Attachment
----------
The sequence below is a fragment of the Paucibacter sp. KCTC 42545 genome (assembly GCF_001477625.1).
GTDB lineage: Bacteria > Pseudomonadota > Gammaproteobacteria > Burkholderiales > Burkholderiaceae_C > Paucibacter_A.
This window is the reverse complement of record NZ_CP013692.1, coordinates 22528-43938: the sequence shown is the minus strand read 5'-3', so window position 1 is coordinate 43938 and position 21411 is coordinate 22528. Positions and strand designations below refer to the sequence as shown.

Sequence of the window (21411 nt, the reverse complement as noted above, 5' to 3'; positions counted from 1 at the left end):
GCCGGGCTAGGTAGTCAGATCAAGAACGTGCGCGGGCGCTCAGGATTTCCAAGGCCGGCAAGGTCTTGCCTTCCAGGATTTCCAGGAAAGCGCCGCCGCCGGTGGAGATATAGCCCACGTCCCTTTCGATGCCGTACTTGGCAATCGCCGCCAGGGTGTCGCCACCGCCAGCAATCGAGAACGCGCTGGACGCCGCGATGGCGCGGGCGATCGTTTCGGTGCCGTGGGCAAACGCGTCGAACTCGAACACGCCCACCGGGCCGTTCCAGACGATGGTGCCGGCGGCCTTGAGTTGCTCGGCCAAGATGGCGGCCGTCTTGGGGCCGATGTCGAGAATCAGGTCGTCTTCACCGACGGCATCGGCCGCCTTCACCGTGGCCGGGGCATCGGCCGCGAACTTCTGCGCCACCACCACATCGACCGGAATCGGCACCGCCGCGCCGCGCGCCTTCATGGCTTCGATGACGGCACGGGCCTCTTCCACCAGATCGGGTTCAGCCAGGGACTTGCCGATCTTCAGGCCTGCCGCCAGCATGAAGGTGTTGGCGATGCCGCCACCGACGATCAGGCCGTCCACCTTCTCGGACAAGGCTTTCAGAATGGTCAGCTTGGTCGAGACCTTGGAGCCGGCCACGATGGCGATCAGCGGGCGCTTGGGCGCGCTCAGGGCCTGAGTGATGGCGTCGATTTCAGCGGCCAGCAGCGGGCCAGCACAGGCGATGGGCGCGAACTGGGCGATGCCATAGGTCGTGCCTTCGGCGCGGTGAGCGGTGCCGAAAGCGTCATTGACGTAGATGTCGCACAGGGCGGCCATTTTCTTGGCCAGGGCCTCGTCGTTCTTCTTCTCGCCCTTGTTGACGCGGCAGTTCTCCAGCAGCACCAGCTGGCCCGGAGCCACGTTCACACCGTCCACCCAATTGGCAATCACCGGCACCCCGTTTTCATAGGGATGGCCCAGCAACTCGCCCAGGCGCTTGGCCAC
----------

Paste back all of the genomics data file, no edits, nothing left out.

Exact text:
The sequence below is a fragment of the Paucibacter sp. KCTC 42545 genome (assembly GCF_001477625.1).
GTDB lineage: Bacteria > Pseudomonadota > Gammaproteobacteria > Burkholderiales > Burkholderiaceae_C > Paucibacter_A.
This window is the reverse complement of record NZ_CP013692.1, coordinates 22528-43938: the sequence shown is the minus strand read 5'-3', so window position 1 is coordinate 43938 and position 21411 is coordinate 22528. Positions and strand designations below refer to the sequence as shown.

Sequence of the window (21411 nt, the reverse complement as noted above, 5' to 3'; positions counted from 1 at the left end):
GCCGGGCTAGGTAGTCAGATCAAGAACGTGCGCGGGCGCTCAGGATTTCCAAGGCCGGCAAGGTCTTGCCTTCCAGGATTTCCAGGAAAGCGCCGCCGCCGGTGGAGATATAGCCCACGTCCCTTTCGATGCCGTACTTGGCAATCGCCGCCAGGGTGTCGCCACCGCCAGCAATCGAGAACGCGCTGGACGCCGCGATGGCGCGGGCGATCGTTTCGGTGCCGTGGGCAAACGCGTCGAACTCGAACACGCCCACCGGGCCGTTCCAGACGATGGTGCCGGCGGCCTTGAGTTGCTCGGCCAAGATGGCGGCCGTCTTGGGGCCGATGTCGAGAATCAGGTCGTCTTCACCGACGGCATCGGCCGCCTTCACCGTGGCCGGGGCATCGGCCGCGAACTTCTGCGCCACCACCACATCGACCGGAATCGGCACCGCCGCGCCGCGCGCCTTCATGGCTTCGATGACGGCACGGGCCTCTTCCACCAGATCGGGTTCAGCCAGGGACTTGCCGATCTTCAGGCCTGCCGCCAGCATGAAGGTGTTGGCGATGCCGCCACCGACGATCAGGCCGTCCACCTTCTCGGACAAGGCTTTCAGAATGGTCAGCTTGGTCGAGACCTTGGAGCCGGCCACGATGGCGATCAGCGGGCGCTTGGGCGCGCTCAGGGCCTGAGTGATGGCGTCGATTTCAGCGGCCAGCAGCGGGCCAGCACAGGCGATGGGCGCGAACTGGGCGATGCCATAGGTCGTGCCTTCGGCGCGGTGAGCGGTGCCGAAAGCGTCATTGACGTAGATGTCGCACAGGGCGGCCATTTTCTTGGCCAGGGCCTCGTCGTTCTTCTTCTCGCCCTTGTTGACGCGGCAGTTCTCCAGCAGCACCAGCTGGCCCGGAGCCACGTTCACACCGTCCACCCAATTGGCAATCACCGGCACCCCGTTTTCATAGGGATGGCCCAGCAACTCGCCCAGGCGCTTGGCCAC